The stress of finding and keeping affordable rental housing takes a particular toll on seniors, says Sharon Isaak, who co-founded Renters at Risk after taking her Bay Towers eviction notice (issued by the now notorious Hollyburn Properties) to B.C. Supreme Court, where she and other tenants fought for — and won — the right to continue living in their apartments during renovations Hollyburn claimed would necessitate eviction.

“One of the seniors that got thrown out of my building… had been living in the building for years. She was the first one to go,” Isaak recalls. “Watching her move out and move into her daughter’s place in Kamloops was heartbreaking.”

Since her Bay Towers experience in 2006, Isaak has counselled and educated numerous tenants on their rights under B.C.’s tenancy legislation. Seniors, she says, continue to be among the most vulnerable tenants she meets. Fixed incomes and limited resources can put a cap on their ability to advocate for themselves, which often results in their being displaced and moved around, especially when they face an eviction notice that other tenants choose to fight. “The first people to leave are the seniors, because of the stress of the situation,” Isaak says. “They quite often have no other option but to move in with family in another city, another province, and they have to leave everything behind.”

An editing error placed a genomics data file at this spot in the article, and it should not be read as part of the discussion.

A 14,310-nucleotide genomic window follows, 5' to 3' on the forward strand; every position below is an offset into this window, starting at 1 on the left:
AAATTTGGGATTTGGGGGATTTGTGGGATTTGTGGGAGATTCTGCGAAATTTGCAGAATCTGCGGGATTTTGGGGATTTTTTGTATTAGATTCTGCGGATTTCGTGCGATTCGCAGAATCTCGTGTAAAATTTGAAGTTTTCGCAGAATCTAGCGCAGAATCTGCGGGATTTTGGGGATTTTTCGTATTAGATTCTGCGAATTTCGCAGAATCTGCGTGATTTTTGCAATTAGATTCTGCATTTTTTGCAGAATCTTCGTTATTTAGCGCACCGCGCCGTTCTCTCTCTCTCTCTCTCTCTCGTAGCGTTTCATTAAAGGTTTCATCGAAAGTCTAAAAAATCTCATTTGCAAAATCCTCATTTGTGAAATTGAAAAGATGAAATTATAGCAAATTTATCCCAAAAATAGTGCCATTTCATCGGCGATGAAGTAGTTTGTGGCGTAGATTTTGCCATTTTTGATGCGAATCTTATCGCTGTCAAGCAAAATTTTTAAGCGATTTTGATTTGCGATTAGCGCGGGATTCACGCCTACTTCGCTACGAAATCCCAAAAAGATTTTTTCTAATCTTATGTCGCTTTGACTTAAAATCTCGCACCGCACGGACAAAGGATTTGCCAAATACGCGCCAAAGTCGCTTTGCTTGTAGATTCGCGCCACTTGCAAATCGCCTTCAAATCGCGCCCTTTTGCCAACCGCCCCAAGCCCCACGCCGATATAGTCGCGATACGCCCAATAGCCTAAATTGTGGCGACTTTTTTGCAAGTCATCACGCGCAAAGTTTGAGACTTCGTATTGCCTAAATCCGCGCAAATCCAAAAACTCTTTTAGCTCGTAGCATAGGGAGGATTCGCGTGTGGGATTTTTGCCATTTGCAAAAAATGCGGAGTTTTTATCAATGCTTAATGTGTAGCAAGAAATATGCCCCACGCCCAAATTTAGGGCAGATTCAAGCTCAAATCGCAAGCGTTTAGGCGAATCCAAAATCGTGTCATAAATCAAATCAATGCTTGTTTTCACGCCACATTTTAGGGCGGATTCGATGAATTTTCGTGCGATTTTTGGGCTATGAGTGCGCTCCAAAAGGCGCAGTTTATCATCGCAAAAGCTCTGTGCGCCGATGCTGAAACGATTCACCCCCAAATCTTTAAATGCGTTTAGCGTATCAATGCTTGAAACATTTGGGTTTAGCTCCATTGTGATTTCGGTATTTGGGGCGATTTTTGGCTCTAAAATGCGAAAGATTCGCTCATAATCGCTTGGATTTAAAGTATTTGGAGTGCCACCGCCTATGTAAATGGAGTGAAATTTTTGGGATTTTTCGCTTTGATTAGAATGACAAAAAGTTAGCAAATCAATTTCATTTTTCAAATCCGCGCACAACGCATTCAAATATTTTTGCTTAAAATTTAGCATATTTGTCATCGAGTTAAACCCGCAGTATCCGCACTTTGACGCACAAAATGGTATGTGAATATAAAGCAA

As part of efforts to raise awareness of tenant rights and to address the many affordable-housing concerns facing West End residents, Isaak has started holding weekly outreach sessions at Gordon Neighbourhood House under the title of Senior Housing Outreach Coordinator. The position is the product of a $25,000 United Way Seed grant that partners Gordon Neighbourhood House, the West End Residents Association, Women in Search of Housing Society (WISHS), and the West End Seniors Network. Isaak will be available to assist renters with their tenancy concerns on Thursdays from 10:30 a.m. to 12:30 p.m.